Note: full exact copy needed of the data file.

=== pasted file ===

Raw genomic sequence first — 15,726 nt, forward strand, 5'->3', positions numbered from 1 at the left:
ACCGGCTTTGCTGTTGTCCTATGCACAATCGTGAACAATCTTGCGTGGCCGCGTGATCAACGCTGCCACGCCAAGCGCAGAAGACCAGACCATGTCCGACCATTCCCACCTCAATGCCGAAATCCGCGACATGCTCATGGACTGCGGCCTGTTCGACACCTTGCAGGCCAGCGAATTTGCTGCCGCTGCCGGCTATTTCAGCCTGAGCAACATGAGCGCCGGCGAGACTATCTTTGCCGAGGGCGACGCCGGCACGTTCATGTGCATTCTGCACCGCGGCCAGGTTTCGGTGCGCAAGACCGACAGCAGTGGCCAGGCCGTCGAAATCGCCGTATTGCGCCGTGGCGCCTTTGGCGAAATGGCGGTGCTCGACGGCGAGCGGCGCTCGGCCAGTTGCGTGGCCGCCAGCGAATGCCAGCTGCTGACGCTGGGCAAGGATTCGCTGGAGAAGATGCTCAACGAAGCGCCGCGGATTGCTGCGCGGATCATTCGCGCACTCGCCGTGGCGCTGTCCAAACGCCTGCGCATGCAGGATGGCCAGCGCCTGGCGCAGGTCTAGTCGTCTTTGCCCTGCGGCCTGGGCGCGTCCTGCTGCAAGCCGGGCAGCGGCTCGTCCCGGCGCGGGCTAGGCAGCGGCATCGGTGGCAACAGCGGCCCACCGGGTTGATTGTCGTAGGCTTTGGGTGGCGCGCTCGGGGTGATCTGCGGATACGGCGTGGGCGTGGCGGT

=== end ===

Raw genomic sequence first — 15,726 nt, forward strand, 5'->3', positions numbered from 1 at the left:
ACCGGCTTTGCTGTTGTCCTATGCACAATCGTGAACAATCTTGCGTGGCCGCGTGATCAACGCTGCCACGCCAAGCGCAGAAGACCAGACCATGTCCGACCATTCCCACCTCAATGCCGAAATCCGCGACATGCTCATGGACTGCGGCCTGTTCGACACCTTGCAGGCCAGCGAATTTGCTGCCGCTGCCGGCTATTTCAGCCTGAGCAACATGAGCGCCGGCGAGACTATCTTTGCCGAGGGCGACGCCGGCACGTTCATGTGCATTCTGCACCGCGGCCAGGTTTCGGTGCGCAAGACCGACAGCAGTGGCCAGGCCGTCGAAATCGCCGTATTGCGCCGTGGCGCCTTTGGCGAAATGGCGGTGCTCGACGGCGAGCGGCGCTCGGCCAGTTGCGTGGCCGCCAGCGAATGCCAGCTGCTGACGCTGGGCAAGGATTCGCTGGAGAAGATGCTCAACGAAGCGCCGCGGATTGCTGCGCGGATCATTCGCGCACTCGCCGTGGCGCTGTCCAAACGCCTGCGCATGCAGGATGGCCAGCGCCTGGCGCAGGTCTAGTCGTCTTTGCCCTGCGGCCTGGGCGCGTCCTGCTGCAAGCCGGGCAGCGGCTCGTCCCGGCGCGGGCTAGGCAGCGGCATCGGTGGCAACAGCGGCCCACCGGGTTGATTGTCGTAGGCTTTGGGTGGCGCGCTCGGGGTGATCTGCGGATACGGCGTGGGCGTGGCGGT